Skip to main content

Cultivate the good and slug it out with pests

Look at this lot. What a mess - and they are all out for themselves. They would push each other's faces into the mud to get what they want. Still, all I need to do now is chop off their heads. And water them.

Gardening is easier than teaching. Roses don't shout when you transplant them. You don't have to deal with the parents of dandelions whose kids you've mown down. Teaching skills can be useful in the garden, too. Taking a register of my plants, I rescued a violet from being smothered by foxgloves. And what is a classroom seating plan but companion planting?

Gardening calms me. Pulling up weeds helps me deal with my rage about the latest crackdown on schools. Yes, there's redirected aggression alongside the gentle nurturing.

Teaching and gardening work best when you decide what to control and allow. Fixed ideas about the desired outcome do not work. You have to show you're boss, and you need to spot signs of trouble. Bluebells take over if you let them. They need to know they're being watched.

Flexibility is vital, however. It is better for your garden and your pupils if you can let them surprise you. I don't know why the sage bush is so huge this year, but I love it, and so do the bees. The Government doesn't understand this. It is like an obsessively tidy gardener who wants all the borders straight. Pansies with nine flowers are unsatisfactory. Floppy lobelias get put in special measures. This government wants to control what each new crop of youth brings to the world, which is missing the point.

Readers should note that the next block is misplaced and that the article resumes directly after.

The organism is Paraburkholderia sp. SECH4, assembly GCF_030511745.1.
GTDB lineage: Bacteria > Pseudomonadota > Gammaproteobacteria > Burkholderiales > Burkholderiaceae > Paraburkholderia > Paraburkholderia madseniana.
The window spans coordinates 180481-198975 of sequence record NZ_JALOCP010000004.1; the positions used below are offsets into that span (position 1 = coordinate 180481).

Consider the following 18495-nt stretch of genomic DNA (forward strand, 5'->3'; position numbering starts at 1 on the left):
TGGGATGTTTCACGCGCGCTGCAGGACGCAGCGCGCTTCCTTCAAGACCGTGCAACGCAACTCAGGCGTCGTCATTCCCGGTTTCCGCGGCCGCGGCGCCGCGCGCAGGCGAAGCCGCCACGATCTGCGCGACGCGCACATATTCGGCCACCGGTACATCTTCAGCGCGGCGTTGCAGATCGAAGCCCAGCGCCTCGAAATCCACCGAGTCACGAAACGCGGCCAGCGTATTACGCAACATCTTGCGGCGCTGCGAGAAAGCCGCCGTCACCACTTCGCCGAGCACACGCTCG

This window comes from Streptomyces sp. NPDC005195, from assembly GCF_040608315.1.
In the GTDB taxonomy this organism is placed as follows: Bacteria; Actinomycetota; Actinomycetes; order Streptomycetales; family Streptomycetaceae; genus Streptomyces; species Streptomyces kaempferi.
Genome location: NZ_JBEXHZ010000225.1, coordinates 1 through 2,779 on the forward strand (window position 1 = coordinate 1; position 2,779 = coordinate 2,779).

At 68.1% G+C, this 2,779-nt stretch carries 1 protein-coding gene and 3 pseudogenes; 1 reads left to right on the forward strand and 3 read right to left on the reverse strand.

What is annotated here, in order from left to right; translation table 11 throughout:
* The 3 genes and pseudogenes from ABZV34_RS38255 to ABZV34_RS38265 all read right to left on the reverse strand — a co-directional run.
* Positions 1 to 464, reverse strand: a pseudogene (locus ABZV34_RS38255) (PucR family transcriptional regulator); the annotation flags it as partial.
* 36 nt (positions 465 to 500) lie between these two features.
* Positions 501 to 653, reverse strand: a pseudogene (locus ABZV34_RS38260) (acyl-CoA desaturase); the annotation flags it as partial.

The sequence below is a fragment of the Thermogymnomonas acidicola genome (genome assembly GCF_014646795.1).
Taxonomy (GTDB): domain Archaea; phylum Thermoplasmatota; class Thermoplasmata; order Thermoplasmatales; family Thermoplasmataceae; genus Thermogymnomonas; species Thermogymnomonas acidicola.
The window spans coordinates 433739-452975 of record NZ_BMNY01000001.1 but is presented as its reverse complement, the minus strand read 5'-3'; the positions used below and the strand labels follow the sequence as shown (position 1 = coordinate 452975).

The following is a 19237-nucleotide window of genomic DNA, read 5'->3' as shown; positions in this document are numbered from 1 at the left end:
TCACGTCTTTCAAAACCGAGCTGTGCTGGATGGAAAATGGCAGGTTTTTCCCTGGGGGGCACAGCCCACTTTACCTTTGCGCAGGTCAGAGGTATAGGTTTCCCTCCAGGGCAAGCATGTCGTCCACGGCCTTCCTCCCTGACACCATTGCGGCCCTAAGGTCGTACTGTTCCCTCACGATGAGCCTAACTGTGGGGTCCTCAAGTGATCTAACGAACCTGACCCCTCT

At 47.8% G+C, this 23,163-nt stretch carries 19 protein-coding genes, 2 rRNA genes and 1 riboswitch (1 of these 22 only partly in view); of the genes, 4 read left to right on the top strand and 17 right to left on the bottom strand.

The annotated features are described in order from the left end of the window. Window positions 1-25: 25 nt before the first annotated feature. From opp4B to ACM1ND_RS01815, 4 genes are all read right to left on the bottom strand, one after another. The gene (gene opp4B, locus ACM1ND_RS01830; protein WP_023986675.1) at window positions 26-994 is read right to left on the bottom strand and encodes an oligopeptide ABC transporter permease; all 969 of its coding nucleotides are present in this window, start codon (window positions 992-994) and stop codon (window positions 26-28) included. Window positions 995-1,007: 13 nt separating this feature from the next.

Pests are unavoidable, whether slugs or inspectors. My gardening manual says this about slugs: "Slime trails reveal their active presence." So how do you get rid of them? "Encourage predators." That's the problem. Nothing eats inspectors. They are more like deep-rooted weeds. "Spray weeds in calm conditions to avoid harming cultivated plants." Quite right: protect the teachers. "Children and pets must be removed from the area to be treated." Another wise move.

I did a lot of weeding after watching Christine Gilbert, the Ofsted boss, who was saying that schools will be subjected to tougher inspections. Raw results will be given greater weight, with fewer allowances made for schools in deprived areas. If you have managed to grow roses in poor soil, you won't get any credit. I wanted to pull Gilbert up and stamp on her. But she's like bindweed - she'd grow back.

Christine Gilbert and bindweed are part of nature too, though. They don't think they're doing wrong. We can't kill them, so how can we live with them? Plants have the answer. They just find ways to grow around things.

The seeds we sow in our pupils' lives will grow and bear fruit that none of us can imagine. Examination results and inspections are the harshly judged flower shows of our profession. Yet the lives of our young plants do not end there. When teachers are watering curiosity and fertilising confidence, that will flourish far beyond the borders of the curriculum. Teachers work around stupid rules, as ivy grows under my fence. They keep getting cut back, but their influence is as ungovernable as seeds on the wind. That's a law of nature.

Catherine Paver, Writer and part-time English teacher.

Log in or register for FREE to continue reading.

It only takes a moment and you'll get access to more news, plus courses, jobs and teaching resources tailored to you